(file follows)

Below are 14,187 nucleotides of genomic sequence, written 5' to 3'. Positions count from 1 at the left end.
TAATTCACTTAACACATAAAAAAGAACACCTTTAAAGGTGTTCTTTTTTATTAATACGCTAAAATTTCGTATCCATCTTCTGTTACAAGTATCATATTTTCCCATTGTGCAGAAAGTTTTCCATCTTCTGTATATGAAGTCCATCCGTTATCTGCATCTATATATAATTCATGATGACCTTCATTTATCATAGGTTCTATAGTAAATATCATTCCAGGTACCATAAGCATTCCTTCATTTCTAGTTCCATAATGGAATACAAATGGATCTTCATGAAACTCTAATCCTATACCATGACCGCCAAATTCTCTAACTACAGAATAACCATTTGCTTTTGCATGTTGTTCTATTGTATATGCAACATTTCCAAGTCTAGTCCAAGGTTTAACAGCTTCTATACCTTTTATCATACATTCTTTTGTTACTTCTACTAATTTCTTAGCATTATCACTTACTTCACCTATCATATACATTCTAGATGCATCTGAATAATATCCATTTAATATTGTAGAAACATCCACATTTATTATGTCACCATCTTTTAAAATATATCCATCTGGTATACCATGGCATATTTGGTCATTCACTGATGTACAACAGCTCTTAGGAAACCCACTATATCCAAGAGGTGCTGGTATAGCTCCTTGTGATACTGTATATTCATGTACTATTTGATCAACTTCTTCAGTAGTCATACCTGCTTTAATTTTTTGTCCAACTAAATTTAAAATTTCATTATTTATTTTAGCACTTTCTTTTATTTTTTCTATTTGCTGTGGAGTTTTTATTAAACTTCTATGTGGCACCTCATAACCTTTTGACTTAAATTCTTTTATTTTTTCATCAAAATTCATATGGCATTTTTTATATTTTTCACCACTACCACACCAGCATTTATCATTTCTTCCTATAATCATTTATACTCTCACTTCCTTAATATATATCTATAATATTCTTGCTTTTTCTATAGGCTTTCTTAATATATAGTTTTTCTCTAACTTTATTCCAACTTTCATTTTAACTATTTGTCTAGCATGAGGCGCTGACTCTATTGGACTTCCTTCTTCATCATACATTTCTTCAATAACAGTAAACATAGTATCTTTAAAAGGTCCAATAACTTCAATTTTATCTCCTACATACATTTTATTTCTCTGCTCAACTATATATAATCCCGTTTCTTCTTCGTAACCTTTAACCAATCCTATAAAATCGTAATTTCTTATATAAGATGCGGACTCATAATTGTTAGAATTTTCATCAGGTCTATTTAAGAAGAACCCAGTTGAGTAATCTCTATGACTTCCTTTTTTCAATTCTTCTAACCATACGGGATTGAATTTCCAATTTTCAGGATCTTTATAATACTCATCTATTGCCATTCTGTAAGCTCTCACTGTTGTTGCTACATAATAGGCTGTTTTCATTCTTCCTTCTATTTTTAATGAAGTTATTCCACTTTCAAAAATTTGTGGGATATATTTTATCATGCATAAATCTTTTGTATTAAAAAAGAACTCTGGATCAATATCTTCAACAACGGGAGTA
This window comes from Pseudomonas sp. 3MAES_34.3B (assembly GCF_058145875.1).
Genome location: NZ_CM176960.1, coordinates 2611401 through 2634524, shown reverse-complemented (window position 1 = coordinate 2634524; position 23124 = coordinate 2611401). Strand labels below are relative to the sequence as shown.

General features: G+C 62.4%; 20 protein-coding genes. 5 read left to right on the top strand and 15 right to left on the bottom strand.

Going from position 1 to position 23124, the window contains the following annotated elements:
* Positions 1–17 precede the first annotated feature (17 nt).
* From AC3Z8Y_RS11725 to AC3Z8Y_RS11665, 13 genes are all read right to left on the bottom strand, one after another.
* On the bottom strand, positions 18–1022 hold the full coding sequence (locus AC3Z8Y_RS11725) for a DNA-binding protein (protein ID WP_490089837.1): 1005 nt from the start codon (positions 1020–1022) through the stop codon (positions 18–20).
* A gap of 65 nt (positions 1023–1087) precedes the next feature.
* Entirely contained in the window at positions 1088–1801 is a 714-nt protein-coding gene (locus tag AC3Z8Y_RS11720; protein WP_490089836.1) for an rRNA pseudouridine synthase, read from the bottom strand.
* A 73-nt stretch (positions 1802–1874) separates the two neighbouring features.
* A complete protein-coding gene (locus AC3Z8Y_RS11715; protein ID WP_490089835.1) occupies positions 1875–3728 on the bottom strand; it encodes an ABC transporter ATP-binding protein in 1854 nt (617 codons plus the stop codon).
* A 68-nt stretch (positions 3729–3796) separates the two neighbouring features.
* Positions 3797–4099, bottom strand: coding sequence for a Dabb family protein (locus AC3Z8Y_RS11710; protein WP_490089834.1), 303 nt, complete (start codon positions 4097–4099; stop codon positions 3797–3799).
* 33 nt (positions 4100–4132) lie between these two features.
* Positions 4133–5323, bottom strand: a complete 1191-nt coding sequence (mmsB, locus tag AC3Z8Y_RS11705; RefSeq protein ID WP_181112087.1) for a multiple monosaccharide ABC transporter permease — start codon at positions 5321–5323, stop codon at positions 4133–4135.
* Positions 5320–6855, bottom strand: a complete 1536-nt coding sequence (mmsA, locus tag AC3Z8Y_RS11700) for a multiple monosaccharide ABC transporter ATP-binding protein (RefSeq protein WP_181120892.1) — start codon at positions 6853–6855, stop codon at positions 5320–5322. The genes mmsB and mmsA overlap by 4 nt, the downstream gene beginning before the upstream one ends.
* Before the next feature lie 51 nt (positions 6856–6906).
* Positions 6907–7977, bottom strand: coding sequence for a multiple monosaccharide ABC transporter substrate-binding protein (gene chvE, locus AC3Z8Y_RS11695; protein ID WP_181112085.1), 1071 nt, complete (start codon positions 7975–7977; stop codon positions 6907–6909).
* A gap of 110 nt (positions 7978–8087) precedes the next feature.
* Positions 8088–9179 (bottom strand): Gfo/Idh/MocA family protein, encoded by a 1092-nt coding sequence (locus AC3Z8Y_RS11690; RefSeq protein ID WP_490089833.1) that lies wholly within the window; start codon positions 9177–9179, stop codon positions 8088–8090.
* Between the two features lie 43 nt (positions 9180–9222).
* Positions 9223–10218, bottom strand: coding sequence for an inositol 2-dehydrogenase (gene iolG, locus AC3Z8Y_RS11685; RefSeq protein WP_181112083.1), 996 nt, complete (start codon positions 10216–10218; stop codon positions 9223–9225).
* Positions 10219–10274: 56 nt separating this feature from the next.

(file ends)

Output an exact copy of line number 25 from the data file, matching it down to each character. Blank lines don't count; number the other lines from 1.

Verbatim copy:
* Positions 10219–10274: 56 nt separating this feature from the next.